With so many big tent pole movies getting shoved off to be released god knows when or reduced to a measly direct to streaming service, my local theater could only offer re-showings of classic films or whatever slim pickings were left to put up. Usually, I know about movies years in advance due to my diligent research but lesser, small-sized films tend to slip through my radar and I end up not knowing much about them when they come out. This year, I barely knew anything about the majority of the movies being released; to the point, I didn’t even watch their trailers and decided to roll the dice and go in blind without knowing anything about the film. “Honest Thief” was my first experiment with that and thankfully, it proved to pay off in the end.
Tom Dolan (Liam Neeson) goes by the name “The In and Out bandit.” Over the course of several years, Tom has successfully stolen 9 million dollars from small-time banks and has never been caught or identified. But now he’s decided to turn himself into the FBI. He’s found love in Annie (Kate Walsh) and wishes to confess and be an honest man spending the rest of his free life with her once he’s released from prison. Unfortunately, things get complicated when he tries to turn himself over to two FBI agents (Jai Courtney and Anthony Ramos) and they end up double-crossing him and trying to kill him so they can keep the full 9 million for themselves. Now Tom is on the run with the FBI thinking he’s fleeing from FBI custody and has to prove his name before he and Annie end up locked up or worse.
Some people go into films with high expectations and some go in with very low expectations, and then you get the people who have zero expectations and just plan to walk in and see what happens without even knowing what the movie is about. Normally that latter strategy is one I avoid as I feel it’s important to know what I’m putting my money into before committing to it. “Honest Thief” feels like another run of the mill Neeson lead action flick where he runs around being a middle-aged badass; proving to be a modern Stallone/Schwarzenegger style star when most of those guys were pulling back when they were Neeson’s age. In some ways, this film is pretty predictable for Neeson’s standard fare, but with slim to zero expectations, I found myself really enjoying this film even though there wasn’t anything truly special here.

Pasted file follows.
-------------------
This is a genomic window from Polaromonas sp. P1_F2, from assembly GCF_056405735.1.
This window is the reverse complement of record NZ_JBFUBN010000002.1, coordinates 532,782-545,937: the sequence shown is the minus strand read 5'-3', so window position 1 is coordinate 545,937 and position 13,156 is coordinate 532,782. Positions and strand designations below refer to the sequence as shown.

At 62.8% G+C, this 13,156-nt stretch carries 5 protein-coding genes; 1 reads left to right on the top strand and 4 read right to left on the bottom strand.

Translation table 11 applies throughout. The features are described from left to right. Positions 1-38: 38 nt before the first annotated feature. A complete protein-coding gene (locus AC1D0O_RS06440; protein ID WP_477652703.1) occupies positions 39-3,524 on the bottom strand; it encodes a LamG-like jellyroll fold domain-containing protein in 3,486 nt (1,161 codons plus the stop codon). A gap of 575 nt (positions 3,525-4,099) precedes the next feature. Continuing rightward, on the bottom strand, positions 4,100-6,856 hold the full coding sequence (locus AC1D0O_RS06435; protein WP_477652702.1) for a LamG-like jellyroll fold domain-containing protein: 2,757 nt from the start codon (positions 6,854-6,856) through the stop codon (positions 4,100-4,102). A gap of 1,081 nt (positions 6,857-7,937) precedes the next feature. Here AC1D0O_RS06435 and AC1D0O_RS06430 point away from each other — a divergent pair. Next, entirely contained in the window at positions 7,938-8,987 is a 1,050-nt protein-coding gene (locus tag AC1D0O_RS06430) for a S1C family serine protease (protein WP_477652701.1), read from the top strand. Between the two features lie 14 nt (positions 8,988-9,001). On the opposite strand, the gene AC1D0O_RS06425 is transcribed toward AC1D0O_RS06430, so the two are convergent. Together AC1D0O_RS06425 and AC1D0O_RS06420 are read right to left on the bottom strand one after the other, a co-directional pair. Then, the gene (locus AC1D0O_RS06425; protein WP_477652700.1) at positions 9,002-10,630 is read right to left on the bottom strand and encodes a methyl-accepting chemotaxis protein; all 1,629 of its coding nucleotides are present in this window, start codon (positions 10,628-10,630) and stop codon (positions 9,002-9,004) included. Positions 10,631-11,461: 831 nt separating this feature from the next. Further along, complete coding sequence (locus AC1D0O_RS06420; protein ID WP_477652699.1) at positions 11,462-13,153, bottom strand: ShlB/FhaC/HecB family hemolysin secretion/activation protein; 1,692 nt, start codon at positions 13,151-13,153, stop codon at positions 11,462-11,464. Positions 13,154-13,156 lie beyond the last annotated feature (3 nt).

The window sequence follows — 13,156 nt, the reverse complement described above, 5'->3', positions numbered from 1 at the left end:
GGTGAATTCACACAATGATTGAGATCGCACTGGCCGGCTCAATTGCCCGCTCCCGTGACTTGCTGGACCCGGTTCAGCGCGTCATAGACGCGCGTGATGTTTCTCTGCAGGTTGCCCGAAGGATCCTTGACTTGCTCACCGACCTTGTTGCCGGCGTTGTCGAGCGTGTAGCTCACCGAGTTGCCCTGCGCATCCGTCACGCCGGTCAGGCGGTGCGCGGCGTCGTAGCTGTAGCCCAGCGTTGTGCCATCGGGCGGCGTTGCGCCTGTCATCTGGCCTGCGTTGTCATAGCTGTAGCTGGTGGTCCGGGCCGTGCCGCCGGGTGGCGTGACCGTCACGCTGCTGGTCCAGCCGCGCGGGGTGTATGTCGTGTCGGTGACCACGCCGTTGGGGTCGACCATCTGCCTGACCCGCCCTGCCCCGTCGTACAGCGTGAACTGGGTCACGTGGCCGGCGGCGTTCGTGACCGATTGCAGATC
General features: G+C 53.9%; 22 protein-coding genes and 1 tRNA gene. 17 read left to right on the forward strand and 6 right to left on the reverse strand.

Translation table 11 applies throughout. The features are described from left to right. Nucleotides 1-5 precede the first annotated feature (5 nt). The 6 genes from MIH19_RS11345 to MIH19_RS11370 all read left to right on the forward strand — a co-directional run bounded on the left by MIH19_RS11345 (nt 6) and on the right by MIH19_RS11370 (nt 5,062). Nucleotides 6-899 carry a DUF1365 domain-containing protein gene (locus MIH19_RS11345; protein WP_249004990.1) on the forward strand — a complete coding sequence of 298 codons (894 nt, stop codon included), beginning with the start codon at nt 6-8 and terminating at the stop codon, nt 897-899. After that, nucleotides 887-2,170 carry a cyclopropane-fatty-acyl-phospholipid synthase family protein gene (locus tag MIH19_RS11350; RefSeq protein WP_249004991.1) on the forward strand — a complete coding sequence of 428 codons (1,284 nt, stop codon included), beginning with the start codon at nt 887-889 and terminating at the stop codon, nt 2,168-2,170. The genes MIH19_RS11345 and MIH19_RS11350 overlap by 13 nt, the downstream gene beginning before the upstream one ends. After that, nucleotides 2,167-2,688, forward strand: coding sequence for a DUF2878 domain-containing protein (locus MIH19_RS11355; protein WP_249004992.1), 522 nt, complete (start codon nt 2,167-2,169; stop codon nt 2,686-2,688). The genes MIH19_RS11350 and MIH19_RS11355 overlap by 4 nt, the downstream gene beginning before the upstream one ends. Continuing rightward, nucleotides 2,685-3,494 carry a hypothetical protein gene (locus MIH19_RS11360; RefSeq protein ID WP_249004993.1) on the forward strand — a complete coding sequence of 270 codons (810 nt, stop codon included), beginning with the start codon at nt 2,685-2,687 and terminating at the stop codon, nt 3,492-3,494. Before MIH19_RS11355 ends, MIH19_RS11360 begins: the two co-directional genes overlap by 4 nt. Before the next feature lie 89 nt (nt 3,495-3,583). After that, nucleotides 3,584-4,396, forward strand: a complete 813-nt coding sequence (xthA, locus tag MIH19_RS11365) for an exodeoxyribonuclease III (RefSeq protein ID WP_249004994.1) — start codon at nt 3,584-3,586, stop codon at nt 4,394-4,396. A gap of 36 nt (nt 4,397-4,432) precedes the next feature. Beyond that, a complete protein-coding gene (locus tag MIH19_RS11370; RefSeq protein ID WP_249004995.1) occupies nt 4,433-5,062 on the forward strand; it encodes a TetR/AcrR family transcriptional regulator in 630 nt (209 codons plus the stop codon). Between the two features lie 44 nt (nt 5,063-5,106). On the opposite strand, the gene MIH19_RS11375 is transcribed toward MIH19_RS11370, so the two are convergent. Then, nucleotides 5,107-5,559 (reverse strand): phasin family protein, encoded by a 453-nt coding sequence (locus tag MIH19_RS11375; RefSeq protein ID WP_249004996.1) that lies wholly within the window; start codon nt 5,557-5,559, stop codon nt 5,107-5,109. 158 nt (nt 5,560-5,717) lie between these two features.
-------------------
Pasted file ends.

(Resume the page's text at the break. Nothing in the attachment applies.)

Similar to how Disney’s “The Mandalorian” approaches storytelling, they take a very simple bare-bones concept and make it work with its stellar characters, writing, and action sequences. “Honest Thief” is by no means on “Mandalorian’s” level but the same principle stands: sometimes simple works and that can make for an entertaining film without being overly complicated. Once Neeson goes to turn himself in, everything goes up in the air and the film launches into a tense, continuously amped up thriller that manages to remain low key but still gripping and surprising. Nothing is grand or outrageously wild but the gravitas and emotional weight of Neeson’s story and performance carry the heart and weight of the film effortlessly.
It was a cat and mouse game juggling different lives and characters; constantly keeping you guessing when the other shoe will drop and how it will play out. The chemistry with the FBI agents felt natural, chaotic, and understandable; they played off each other and Neeson well. Though some characters (and most of the people who’ve seen the film) trivialize the aspect of someone turning their lives around for love, I found this to be a very sweet and simple, honest, and effective motivator for the events that played out. I’m genuinely pleased to see people still acknowledging that love is not a cliché but a meaningful component of our lives and stories. Kate Walsh was adorable and I loved her onscreen, my biggest problem comes from her romance with Neeson felt rushed and I don’t feel she or Robert Patrick got enough respectable screen time.
Overall, “Honest Thief” was a pleasant surprise I was happy to be blindsided by. A lot of how it plays out is by the numbers and certain areas get rushed where they should have taken their time, but the quality of the tension, action, and pace kept the movie from being anything but boring. Neeson kills it as always; never delivers a bad performance, Courtney makes a great villain and the simple but sweet story works just enough to make this an enjoyable experience despite the bumps along the way.